Secure public access to your Synology?
Every time I’m outside of my home network, and I need to get something from my Synology NAS, I’m facing the same dillema. Who’s sniffing the network I’m on, and who will I hand over my credentials in plain text using HTTP.
Of course, you can add extra security to your Synology account by using 2 step authentication, or first establishing connection to (preferably private) VPN connection. But even then … footprint of sensitive data you’re leaving behind you is just not worth it.
To resolve this problem, you could get a self-signed SSL certificate, but whole process will cost you time and money. But thanks to good people at Let’s Encrypt, this whole process now takes 15 minutes process and is free!
Secure (HTTPS) access to Synology NAS using Let’s Encrypt (free) SSL certificate
There are couple of tutorials which cover this same topic, however reason why I wrote my own is because none of them worked for me.
more “Secure (HTTPS) public access to Synology NAS using Let’s Encrypt (free) SSL certificate”
Some time ago, Juniper Networks sold their beloved Junos Pulse SSL VPN, and thus new company called Pulse Secure was created. Which resulted in Pulse Secure client, which is used to establish secure authentication to the (VPN) tunnel.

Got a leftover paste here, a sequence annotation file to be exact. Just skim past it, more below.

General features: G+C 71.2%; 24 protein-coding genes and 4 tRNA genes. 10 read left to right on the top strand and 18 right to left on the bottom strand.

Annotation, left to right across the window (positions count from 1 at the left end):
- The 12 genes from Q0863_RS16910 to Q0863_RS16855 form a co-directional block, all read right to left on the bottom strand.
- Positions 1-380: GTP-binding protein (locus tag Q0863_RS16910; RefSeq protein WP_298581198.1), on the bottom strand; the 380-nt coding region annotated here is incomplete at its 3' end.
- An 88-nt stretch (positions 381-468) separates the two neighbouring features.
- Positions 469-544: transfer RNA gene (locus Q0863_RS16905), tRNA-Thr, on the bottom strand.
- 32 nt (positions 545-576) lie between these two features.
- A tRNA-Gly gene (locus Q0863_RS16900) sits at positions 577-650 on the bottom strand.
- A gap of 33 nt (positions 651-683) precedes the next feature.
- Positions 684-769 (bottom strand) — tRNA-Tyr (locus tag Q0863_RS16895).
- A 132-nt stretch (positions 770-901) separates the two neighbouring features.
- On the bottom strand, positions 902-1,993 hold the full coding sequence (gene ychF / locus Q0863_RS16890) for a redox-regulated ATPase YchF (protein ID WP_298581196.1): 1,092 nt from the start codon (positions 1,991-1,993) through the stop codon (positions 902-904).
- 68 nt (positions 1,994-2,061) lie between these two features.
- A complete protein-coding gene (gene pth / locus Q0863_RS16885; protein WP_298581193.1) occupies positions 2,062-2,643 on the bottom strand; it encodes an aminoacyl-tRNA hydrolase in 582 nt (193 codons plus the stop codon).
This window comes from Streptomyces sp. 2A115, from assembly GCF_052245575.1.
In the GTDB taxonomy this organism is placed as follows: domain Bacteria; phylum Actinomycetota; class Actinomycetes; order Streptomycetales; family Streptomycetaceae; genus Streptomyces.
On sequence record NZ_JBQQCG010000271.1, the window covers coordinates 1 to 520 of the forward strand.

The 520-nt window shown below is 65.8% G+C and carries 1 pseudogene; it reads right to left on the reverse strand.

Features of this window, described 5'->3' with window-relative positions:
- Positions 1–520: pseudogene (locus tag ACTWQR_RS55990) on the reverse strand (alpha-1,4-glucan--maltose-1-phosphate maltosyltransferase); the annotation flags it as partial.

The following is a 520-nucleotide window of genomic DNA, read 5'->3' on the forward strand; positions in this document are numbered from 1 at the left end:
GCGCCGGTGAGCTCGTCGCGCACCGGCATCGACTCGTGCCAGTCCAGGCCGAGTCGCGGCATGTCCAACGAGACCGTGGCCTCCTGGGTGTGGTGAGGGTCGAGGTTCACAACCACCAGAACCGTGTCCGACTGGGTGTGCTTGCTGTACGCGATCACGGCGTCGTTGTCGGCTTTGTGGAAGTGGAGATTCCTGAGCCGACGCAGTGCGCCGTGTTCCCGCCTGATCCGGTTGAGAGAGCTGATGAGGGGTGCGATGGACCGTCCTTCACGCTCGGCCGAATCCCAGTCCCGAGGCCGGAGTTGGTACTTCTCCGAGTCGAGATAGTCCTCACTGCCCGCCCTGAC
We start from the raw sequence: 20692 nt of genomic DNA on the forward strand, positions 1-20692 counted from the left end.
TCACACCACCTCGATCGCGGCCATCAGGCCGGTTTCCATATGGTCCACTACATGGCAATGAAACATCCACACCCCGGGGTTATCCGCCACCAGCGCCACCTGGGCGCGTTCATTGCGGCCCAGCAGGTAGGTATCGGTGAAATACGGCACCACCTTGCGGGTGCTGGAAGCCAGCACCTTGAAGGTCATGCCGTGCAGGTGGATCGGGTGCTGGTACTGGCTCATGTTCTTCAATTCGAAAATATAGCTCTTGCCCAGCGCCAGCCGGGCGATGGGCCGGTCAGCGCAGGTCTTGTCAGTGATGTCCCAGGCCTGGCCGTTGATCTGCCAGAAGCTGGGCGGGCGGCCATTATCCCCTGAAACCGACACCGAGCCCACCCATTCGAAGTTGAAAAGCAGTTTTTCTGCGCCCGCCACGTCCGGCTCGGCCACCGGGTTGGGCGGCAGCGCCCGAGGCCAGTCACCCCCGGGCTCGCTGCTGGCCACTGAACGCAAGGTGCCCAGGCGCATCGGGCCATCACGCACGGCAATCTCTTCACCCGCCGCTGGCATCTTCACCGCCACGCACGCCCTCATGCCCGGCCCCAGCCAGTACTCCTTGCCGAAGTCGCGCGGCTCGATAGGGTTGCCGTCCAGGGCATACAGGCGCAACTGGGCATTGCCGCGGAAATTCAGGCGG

Since Juniper never supported Linux, it comes as no surprise that successor company client supports every other platform except Linux.
Setting Juniper VPN/Secure Pulse on Linux is pain. Basically, it comes down to using Java applet in web browser or using 3rd party hacks and scripts. Something I refused to accept.
Getting it to work in a web browser
Although, it can be bit confusing on 64 bit architecture, getting VPN access via web browser is simple. You just need to install right packages:
sudo apt-get install icedtea-7-plugin openjdk-7-jre:i386 libstdc++6:i386 lib32z1 lib32ncurses5 libxext6:i386 libxrender1:i386 libxtst6:i386 libxi6:i386
more “Juniper/Pulse Secure VPN on Linux (2015 edition)”